To her foule tainted flesh

   Ben. Sir, sir, be patient: for my part, I am so attired
in wonder, I know not what to say

   Bea. O on my soule my cosin is belied

   Ben. Ladie, were you her bedfellow last night?
  Bea. No, truly: not although vntill last night,
I haue this tweluemonth bin her bedfellow

   Leon. Confirm'd, confirm'd, O that is stronger made
Which was before barr'd vp with ribs of iron.
Would the Princes lie, and Claudio lie,
Who lou'd her so, that speaking of her foulnesse,
Wash'd it with teares? Hence from her, let her die

   Fri. Heare me a little, for I haue onely bene silent so
long, and giuen way vnto this course of fortune, by noting
of the Ladie, I haue markt.
A thousand blushing apparitions,
To start into her face, a thousand innocent shames,
In Angel whitenesse beare away those blushes,
And in her eie there hath appear'd a fire
To burne the errors that these Princes hold
Against her maiden truth. Call me a foole,
Trust not my reading, nor my obseruations,
Which with experimental seale doth warrant
The tenure of my booke: trust not my age,
My reuerence, calling, nor diuinitie,
If this sweet Ladie lye not guiltlesse heere,
Vnder some biting error

   Leo. Friar, it cannot be:
Thou seest that all the Grace that she hath left,
Is, that she wil not adde to her damnation,
A sinne of periury, she not denies it:
Why seek'st thou then to couer with excuse,
That which appeares in proper nakednesse?
  Fri. Ladie, what man is he you are accus'd of?
  Hero. They know that do accuse me, I know none:
If I know more of any man aliue
Then that which maiden modestie doth warrant,
Let all my sinnes lacke mercy. O my Father,
Proue you that any man with me conuerst,
At houres vnmeete, or that I yesternight
Maintain'd the change of words with any creature,
Refuse me, hate me, torture me to death

   Fri. There is some strange misprision in the Princes

   Ben. Two of them haue the verie bent of honor,
And if their wisedomes be misled in this:
The practise of it liues in Iohn the bastard,
Whose spirits toile in frame of villanies

   Leo. I know not: if they speake but truth of her,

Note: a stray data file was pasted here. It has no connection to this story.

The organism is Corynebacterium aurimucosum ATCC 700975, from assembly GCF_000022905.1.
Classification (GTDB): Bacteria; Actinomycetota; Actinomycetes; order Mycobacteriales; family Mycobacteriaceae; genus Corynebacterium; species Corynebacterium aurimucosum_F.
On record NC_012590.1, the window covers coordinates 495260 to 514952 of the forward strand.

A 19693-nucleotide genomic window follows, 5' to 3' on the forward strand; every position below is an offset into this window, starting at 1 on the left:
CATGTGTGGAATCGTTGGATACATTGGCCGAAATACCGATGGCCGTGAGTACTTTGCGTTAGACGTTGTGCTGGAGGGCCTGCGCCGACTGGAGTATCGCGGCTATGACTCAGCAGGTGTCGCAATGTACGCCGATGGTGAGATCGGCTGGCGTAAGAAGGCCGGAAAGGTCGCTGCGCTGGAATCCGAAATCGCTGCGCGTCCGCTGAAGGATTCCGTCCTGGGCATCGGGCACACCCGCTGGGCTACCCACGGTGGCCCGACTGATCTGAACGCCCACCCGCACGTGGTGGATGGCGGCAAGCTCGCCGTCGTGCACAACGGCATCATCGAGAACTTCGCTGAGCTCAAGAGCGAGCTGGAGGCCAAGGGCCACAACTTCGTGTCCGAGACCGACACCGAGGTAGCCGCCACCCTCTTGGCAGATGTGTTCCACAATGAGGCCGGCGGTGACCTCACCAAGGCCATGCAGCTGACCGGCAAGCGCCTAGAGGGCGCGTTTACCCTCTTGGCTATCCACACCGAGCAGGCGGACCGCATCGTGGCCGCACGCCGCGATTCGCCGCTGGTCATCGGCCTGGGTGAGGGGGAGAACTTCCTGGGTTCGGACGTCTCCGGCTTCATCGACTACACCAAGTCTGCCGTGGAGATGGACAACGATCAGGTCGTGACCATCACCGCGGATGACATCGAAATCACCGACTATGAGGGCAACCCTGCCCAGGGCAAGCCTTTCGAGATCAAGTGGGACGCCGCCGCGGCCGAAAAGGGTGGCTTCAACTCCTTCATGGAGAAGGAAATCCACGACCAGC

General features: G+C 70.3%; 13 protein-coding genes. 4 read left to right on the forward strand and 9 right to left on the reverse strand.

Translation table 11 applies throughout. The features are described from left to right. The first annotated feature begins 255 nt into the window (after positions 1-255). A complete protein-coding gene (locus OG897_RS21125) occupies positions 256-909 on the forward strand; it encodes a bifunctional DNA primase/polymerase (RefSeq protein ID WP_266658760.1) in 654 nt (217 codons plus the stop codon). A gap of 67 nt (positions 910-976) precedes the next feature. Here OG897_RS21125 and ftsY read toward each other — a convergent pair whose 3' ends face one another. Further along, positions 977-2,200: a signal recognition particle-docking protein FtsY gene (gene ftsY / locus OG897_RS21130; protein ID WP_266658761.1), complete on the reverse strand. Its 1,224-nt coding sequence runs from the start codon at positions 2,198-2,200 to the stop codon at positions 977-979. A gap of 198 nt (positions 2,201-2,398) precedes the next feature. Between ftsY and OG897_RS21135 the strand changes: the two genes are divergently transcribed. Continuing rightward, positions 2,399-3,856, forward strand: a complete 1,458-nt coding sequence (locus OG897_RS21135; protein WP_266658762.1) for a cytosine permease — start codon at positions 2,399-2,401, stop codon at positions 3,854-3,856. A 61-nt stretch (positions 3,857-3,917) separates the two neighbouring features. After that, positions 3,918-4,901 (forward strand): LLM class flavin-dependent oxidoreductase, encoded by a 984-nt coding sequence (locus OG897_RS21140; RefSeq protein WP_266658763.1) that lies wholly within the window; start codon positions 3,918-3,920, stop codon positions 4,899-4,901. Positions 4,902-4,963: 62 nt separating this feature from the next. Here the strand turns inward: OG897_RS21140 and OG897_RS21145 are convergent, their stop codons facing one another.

These hands shall teare her: If they wrong her honour,
The proudest of them shall wel heare of it.
Time hath not yet so dried this bloud of mine,
Nor age so eate vp my inuention,
Nor Fortune made such hauocke of my meanes,
Nor my bad life reft me so much of friends,
But they shall finde, awak'd in such a kinde,
Both strength of limbe, and policie of minde,
Ability in meanes, and choise of friends,
To quit me of them throughly

   Fri. Pause awhile:
And let my counsell sway you in this case,
Your daughter heere the Princesse (left for dead)
Let her awhile be secretly kept in,
And publish it, that she is dead indeed:
Maintaine a mourning ostentation,
And on your Families old monument,
Hang mournfull Epitaphes, and do all rites,
That appertaine vnto a buriall

   Leon. What shall become of this? What wil this do?
  Fri. Marry this wel carried, shall on her behalfe,
Change slander to remorse, that is some good,
But not for that dreame I on this strange course,
But on this trauaile looke for greater birth:
She dying, as it must be so maintain'd,
Vpon the instant that she was accus'd,
Shal be lamented, pittied, and excus'd
Of euery hearer: for it so fals out,
That what we haue, we prize not to the worth,
Whiles we enioy it; but being lack'd and lost,
Why then we racke the value, then we finde
The vertue that possession would not shew vs
Whiles it was ours, so will it fare with Claudio:
When he shal heare she dyed vpon his words,
Th' Idea of her life shal sweetly creepe
Into his study of imagination.
And euery louely Organ of her life,
Shall come apparel'd in more precious habite:
More mouing delicate, and ful of life,
Into the eye and prospect of his soule
Then when she liu'd indeed: then shal he mourne,
If euer Loue had interest in his Liuer,
And wish he had not so accused her:
No, though he thought his accusation true:
Let this be so, and doubt not but successe
Wil fashion the euent in better shape,
Then I can lay it downe in likelihood.
But if all ayme but this be leuelld false,
The supposition of the Ladies death,
Will quench the wonder of her infamie.
And if it sort not well, you may conceale her
As best befits her wounded reputation,
In some reclusiue and religious life,
Out of all eyes, tongues, mindes and iniuries

   Bene. Signior Leonato, let the Frier aduise you,
And though you know my inwardnesse and loue
Is very much vnto the Prince and Claudio.
Yet, by mine honor, I will deale in this,
As secretly and iustlie, as your soule
Should with your bodie

   Leon. Being that I flow in greefe,
The smallest twine may lead me

   Frier. 'Tis well consented, presently away,
For to strange sores, strangely they straine the cure,
Come Lady, die to liue, this wedding day
Perhaps is but prolong'd, haue patience & endure.